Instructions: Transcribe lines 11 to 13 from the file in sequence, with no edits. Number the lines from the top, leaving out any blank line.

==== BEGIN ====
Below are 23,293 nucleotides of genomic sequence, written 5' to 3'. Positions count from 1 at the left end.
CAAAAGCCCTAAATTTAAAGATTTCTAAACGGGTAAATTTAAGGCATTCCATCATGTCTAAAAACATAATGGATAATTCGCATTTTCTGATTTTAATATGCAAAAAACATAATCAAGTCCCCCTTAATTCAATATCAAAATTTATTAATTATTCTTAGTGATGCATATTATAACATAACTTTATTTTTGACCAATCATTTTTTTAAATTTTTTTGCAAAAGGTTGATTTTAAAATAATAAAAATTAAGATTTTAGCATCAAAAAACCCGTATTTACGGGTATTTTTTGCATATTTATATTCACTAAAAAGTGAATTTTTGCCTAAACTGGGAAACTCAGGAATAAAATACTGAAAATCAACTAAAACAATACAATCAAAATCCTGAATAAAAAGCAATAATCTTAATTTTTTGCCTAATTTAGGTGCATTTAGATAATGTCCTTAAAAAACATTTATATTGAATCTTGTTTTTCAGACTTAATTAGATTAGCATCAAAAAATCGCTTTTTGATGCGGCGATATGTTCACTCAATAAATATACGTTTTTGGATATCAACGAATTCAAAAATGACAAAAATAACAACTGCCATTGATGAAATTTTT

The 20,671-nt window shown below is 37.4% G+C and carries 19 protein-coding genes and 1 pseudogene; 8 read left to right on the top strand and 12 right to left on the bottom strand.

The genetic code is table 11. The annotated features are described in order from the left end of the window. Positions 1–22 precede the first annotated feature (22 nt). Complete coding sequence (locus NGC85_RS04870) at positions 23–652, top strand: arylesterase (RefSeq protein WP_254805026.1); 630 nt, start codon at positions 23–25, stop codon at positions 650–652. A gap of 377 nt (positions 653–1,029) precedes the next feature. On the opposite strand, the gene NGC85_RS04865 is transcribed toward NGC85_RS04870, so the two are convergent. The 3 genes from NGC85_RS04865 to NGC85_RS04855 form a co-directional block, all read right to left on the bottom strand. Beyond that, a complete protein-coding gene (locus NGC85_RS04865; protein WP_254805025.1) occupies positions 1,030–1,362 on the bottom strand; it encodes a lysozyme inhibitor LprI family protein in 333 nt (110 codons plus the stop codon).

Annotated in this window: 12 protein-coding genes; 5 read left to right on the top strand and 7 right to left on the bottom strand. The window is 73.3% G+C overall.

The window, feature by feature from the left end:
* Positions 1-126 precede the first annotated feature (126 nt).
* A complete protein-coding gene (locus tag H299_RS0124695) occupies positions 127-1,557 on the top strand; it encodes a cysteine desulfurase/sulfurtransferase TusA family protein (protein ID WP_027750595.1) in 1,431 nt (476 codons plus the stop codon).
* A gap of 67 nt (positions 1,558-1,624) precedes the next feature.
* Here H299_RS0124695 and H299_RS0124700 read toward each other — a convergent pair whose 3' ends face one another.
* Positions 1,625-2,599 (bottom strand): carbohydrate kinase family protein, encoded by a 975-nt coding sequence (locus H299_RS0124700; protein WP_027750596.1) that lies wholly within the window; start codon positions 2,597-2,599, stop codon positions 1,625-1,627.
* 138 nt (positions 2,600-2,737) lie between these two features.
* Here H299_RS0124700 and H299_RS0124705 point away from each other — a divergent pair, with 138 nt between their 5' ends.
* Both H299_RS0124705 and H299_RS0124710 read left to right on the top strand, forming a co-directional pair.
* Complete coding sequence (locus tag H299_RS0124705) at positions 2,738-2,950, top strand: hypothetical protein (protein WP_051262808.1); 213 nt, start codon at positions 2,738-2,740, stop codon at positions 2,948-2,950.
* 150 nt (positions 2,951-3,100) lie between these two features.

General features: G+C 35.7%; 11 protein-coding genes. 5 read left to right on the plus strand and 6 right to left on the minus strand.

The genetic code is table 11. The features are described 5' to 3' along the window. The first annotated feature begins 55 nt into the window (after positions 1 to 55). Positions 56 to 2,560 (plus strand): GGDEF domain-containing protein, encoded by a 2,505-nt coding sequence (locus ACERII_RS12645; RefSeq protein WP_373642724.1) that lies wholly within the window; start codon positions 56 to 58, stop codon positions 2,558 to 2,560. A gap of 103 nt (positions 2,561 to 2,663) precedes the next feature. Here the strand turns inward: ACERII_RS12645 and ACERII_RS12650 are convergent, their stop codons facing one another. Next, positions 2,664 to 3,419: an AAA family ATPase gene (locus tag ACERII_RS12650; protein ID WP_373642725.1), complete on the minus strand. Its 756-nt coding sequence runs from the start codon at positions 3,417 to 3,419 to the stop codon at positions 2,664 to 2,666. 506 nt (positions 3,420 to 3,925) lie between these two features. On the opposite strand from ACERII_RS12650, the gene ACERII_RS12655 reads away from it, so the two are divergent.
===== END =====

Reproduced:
* Positions 1,625-2,599 (bottom strand): carbohydrate kinase family protein, encoded by a 975-nt coding sequence (locus H299_RS0124700; protein WP_027750596.1) that lies wholly within the window; start codon positions 2,597-2,599, stop codon positions 1,625-1,627.
* 138 nt (positions 2,600-2,737) lie between these two features.
* Here H299_RS0124700 and H299_RS0124705 point away from each other — a divergent pair, with 138 nt between their 5' ends.